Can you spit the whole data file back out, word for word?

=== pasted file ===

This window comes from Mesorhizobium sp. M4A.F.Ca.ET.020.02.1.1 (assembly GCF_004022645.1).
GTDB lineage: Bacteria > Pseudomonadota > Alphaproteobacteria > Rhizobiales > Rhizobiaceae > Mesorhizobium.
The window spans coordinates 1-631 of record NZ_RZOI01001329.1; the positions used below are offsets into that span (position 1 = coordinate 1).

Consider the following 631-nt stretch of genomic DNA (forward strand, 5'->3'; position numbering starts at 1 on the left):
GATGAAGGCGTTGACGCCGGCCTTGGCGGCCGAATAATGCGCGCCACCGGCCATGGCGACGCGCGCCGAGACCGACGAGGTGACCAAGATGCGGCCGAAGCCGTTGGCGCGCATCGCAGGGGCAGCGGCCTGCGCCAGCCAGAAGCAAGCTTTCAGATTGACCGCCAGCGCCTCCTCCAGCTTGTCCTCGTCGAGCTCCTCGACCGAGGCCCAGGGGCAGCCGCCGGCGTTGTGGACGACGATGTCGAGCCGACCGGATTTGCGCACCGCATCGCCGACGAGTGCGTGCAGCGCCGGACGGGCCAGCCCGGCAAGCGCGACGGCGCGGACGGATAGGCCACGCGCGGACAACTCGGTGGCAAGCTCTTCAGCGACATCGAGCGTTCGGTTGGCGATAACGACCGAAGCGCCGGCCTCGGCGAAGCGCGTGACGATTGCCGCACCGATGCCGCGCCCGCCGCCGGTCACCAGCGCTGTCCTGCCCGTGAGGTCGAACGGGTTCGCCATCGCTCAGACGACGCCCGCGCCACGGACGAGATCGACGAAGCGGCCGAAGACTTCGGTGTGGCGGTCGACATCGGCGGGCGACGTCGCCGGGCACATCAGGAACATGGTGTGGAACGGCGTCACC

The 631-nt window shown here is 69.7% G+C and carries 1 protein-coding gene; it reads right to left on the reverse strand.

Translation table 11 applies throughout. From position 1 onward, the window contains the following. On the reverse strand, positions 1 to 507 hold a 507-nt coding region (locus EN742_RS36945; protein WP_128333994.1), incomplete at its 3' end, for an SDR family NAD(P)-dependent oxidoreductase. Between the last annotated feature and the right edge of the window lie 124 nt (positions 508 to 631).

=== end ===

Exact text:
This window comes from Mesorhizobium sp. M4A.F.Ca.ET.020.02.1.1 (assembly GCF_004022645.1).
GTDB lineage: Bacteria > Pseudomonadota > Alphaproteobacteria > Rhizobiales > Rhizobiaceae > Mesorhizobium.
The window spans coordinates 1-631 of record NZ_RZOI01001329.1; the positions used below are offsets into that span (position 1 = coordinate 1).

Consider the following 631-nt stretch of genomic DNA (forward strand, 5'->3'; position numbering starts at 1 on the left):
GATGAAGGCGTTGACGCCGGCCTTGGCGGCCGAATAATGCGCGCCACCGGCCATGGCGACGCGCGCCGAGACCGACGAGGTGACCAAGATGCGGCCGAAGCCGTTGGCGCGCATCGCAGGGGCAGCGGCCTGCGCCAGCCAGAAGCAAGCTTTCAGATTGACCGCCAGCGCCTCCTCCAGCTTGTCCTCGTCGAGCTCCTCGACCGAGGCCCAGGGGCAGCCGCCGGCGTTGTGGACGACGATGTCGAGCCGACCGGATTTGCGCACCGCATCGCCGACGAGTGCGTGCAGCGCCGGACGGGCCAGCCCGGCAAGCGCGACGGCGCGGACGGATAGGCCACGCGCGGACAACTCGGTGGCAAGCTCTTCAGCGACATCGAGCGTTCGGTTGGCGATAACGACCGAAGCGCCGGCCTCGGCGAAGCGCGTGACGATTGCCGCACCGATGCCGCGCCCGCCGCCGGTCACCAGCGCTGTCCTGCCCGTGAGGTCGAACGGGTTCGCCATCGCTCAGACGACGCCCGCGCCACGGACGAGATCGACGAAGCGGCCGAAGACTTCGGTGTGGCGGTCGACATCGGCGGGCGACGTCGCCGGGCACATCAGGAACATGGTGTGGAACGGCGTCACC

The 631-nt window shown here is 69.7% G+C and carries 1 protein-coding gene; it reads right to left on the reverse strand.

Translation table 11 applies throughout. From position 1 onward, the window contains the following. On the reverse strand, positions 1 to 507 hold a 507-nt coding region (locus EN742_RS36945; protein WP_128333994.1), incomplete at its 3' end, for an SDR family NAD(P)-dependent oxidoreductase. Between the last annotated feature and the right edge of the window lie 124 nt (positions 508 to 631).